11 Works

Data from: Genomic evidence for convergent evolution of a key trait underlying divergence in island birds

Elizabeth A. Cooper & J. Albert C. Uy
Reproductive isolation can be initiated by changes in one or a few key traits that prevent random mating among individuals in a population. During the early stages of speciation, when isolation is often incomplete, there will be a heterogeneous pattern of differentiation across regions of the genome between diverging populations, with loci controlling these key traits appearing the most distinct as a result of strong diversifying selection. In this study, we used Illumina-sequenced ddRAD tags...

Data from: Early life conditions and precipitation influence the performance of widespread understory herbs in variable light environments

Andrea C. Westerband & Carol C. Horvitz
1. The understory of tropical forests is heterogeneous across time, and plants that inhabit this layer may exhibit adaptations (e.g. trait plasticity) that enable them to exploit this variability to their advantage. We tested the hypothesis that two widespread understory herbs would perform equally well in a variable as in a constant environment, using a two-year shade-house experiment. 2. We measured demographic traits (growth and survival), a physiological trait (maximum photosynthetic capacity), and life history...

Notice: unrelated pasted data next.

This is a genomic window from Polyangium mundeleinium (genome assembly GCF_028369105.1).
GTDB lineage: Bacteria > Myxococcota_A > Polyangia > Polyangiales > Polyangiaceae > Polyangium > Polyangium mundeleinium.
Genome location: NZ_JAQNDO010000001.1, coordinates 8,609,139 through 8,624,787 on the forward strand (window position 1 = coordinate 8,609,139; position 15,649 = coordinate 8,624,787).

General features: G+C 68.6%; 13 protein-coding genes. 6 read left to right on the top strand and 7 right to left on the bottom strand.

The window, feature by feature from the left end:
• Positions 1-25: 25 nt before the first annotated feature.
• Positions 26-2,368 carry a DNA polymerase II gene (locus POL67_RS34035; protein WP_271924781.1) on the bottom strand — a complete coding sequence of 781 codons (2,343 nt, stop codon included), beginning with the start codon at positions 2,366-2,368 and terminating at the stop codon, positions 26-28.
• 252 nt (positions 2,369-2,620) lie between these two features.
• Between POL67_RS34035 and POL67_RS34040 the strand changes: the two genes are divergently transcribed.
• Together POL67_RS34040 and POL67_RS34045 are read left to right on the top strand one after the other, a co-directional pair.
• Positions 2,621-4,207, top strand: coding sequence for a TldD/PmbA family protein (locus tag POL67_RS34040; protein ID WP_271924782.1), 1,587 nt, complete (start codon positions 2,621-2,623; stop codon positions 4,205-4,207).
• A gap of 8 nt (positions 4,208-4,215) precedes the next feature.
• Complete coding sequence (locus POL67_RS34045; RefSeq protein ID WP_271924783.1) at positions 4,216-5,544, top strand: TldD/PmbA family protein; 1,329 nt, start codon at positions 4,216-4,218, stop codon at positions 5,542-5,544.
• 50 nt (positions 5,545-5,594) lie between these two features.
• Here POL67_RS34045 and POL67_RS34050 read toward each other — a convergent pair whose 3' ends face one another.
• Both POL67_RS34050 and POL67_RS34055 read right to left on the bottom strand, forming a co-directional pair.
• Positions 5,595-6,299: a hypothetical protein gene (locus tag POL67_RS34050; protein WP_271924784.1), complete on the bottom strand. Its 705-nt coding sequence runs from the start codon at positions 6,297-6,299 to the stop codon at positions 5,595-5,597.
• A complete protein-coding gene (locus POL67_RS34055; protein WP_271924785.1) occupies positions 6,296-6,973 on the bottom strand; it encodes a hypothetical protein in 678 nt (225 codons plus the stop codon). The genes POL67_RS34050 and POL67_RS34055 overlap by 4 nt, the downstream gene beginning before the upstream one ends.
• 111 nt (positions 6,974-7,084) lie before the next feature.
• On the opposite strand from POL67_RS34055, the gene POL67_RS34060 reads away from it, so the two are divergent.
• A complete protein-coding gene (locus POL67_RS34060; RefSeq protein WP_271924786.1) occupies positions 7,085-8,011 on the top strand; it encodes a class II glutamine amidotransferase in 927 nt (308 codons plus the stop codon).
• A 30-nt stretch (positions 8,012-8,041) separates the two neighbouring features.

Data from: Microbial expansion-collision dynamics promote cooperation and coexistence on surfaces

Shuang Xu & J. David Van Dyken
Microbes colonizing a surface often experience colony growth dynamics characterized by an initial phase of spatial clonal expansion followed by collision between neighboring colonies to form potentially genetically heterogeneous boundaries. For species with life cycles consisting of repeated surface colonization and dispersal, these spatially-explicit “expansion-collision dynamics” generate periodic transitions between two distinct selective regimes, “expansion competition” and “boundary competition”, each one favoring a different growth strategy. We hypothesized that this dynamic could promote stable coexistence...

Data from: Does soil moisture availability explain liana seedling distribution across a tropical rainfall gradient?

Eric Manzané-Pinzön, Guillermo Goldstein & Stefan A. Schnitzer
Liana density tends to increase with decreasing rainfall and increasing seasonality. However, the pattern of liana distribution may be due to differences in soil water retention capacity, not rainfall and seasonality per se. We tested the effect of rainfall and soil substrate with respect to the distribution of liana seedlings in six sites across a rainfall gradient from the wet Atlantic to the dry Pacific in central Panama. Soils were either limestone, with low water-holding...

Data from: Hybridization increases mitochondrial production of reactive oxygen species in sunfish

Sherry N. N. Du, Fariborz Khajali, Neal J. Dawson & Graham R. Scott